Warning of ‘active’ PNG landslide as relief trickles in

Lewis Jackson and Renju Jose |

The odds of finding survivors of Friday’s landslide in Papua New Guinea are slim, officials warn.
The odds of finding survivors of Friday’s landslide in Papua New Guinea are slim, officials warn.

Thousands of residents have been ordered to evacuate from the path of a still-active landslide after parts of a mountain collapsed, burying at least 2000 people according to Papua New Guinea government estimates.

Officials on Tuesday said the odds of finding survivors were slim, even as relief teams have trickled into the difficult-to-access northern Enga region of the Pacific nation since Friday.

Heavy equipment and aid have been slow to arrive because of the treacherous terrain and tribal unrest in the remote area, forcing the military to escort convoys of relief teams.

Residents have been using shovels and their bare hands to search for survivors.

“The landslide area is very unstable. When we’re up there, we’re regularly hearing big explosions where the mountain is, there are still rocks and debris coming down,” Enga province disaster committee chairperson Sandis Tsaka told Reuters.

Military personnel had set up checkpoints and were helping move residents to evacuation centres, he said.

The United Nations said on Tuesday six bodies had been recovered so far and the total affected population, including those needing possible evacuation and relocation, was estimated at 7849.

Papua New Guinea regularly experiences landslides and natural disasters that rarely make headlines, but this is one of its most devastating in recent years.

Villagers search through landslide in Yambali village, PNG
Relief operations are further complicated by moving terrain, a UN program representative says. (AP PHOTO)

The government has estimated that more than 2000 people were buried in the landslide that occurred early on Friday, sharply higher than UN’s figure of 670 possible deaths, and some local officials’ much lower estimates.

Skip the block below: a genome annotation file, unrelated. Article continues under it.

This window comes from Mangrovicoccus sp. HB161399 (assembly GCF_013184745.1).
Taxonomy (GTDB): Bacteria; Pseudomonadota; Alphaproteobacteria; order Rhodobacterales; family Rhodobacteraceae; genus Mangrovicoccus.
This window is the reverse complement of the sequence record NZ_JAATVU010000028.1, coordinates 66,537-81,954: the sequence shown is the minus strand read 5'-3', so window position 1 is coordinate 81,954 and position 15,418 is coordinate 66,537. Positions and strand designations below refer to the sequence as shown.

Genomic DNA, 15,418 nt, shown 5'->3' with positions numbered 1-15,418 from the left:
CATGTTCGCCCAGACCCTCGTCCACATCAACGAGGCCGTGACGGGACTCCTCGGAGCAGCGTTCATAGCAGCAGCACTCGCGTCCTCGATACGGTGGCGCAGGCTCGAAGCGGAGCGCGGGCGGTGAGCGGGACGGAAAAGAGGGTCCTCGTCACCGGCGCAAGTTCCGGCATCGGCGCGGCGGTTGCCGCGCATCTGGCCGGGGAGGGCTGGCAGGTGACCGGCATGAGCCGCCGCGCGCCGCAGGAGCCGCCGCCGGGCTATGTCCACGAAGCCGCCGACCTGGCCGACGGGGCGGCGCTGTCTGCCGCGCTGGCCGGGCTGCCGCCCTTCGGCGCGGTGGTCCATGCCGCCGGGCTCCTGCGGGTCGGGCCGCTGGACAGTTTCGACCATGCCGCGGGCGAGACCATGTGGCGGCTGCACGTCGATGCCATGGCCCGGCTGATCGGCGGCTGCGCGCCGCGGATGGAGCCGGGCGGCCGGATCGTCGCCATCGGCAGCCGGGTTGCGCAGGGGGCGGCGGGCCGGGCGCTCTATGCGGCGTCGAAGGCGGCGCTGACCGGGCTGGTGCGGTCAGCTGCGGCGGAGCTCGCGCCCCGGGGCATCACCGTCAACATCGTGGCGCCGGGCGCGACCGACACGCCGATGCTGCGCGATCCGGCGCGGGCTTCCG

The relief operation was extraordinarily complicated, said Nicholas Booth, resident representative at the United Nations Development Programme (UNDP), with the terrain continuing to move.

“It means that now, the area that’s been affected by the landslide is greater than it was at the beginning. We don’t know how it will develop, but that’s the nature of the geology in PNG,” he said.

A long-running tribal conflict has made it harder for aid workers to access the site, Booth said. Eight people were killed and 30 houses torched in fighting on Saturday.

A total of 150 structures were estimated to have been buried by the landslide.

The UN said on Tuesday that immediate needs included clean water, food, clothing, shelter items, kitchen utensils, medicine and hygiene kits and psychosocial support.

Provincial authorities have requested the international community to send engineers to carry out a geohazard assessment, the UN said in a statement.

The differing fatality estimates reflect the difficulty in getting an accurate population count. The nation’s last credible census was in 2000 and a 2022 voter roll doesn’t include those under 18.

Such estimates should be treated with “great caution”, Booth said.

“Most people remain trapped under that rubble and it’s just not possible at this stage to make a very scientific, verified estimate,” he said. “But it’s going to be a very high number of casualties. We have to be prepared for that.”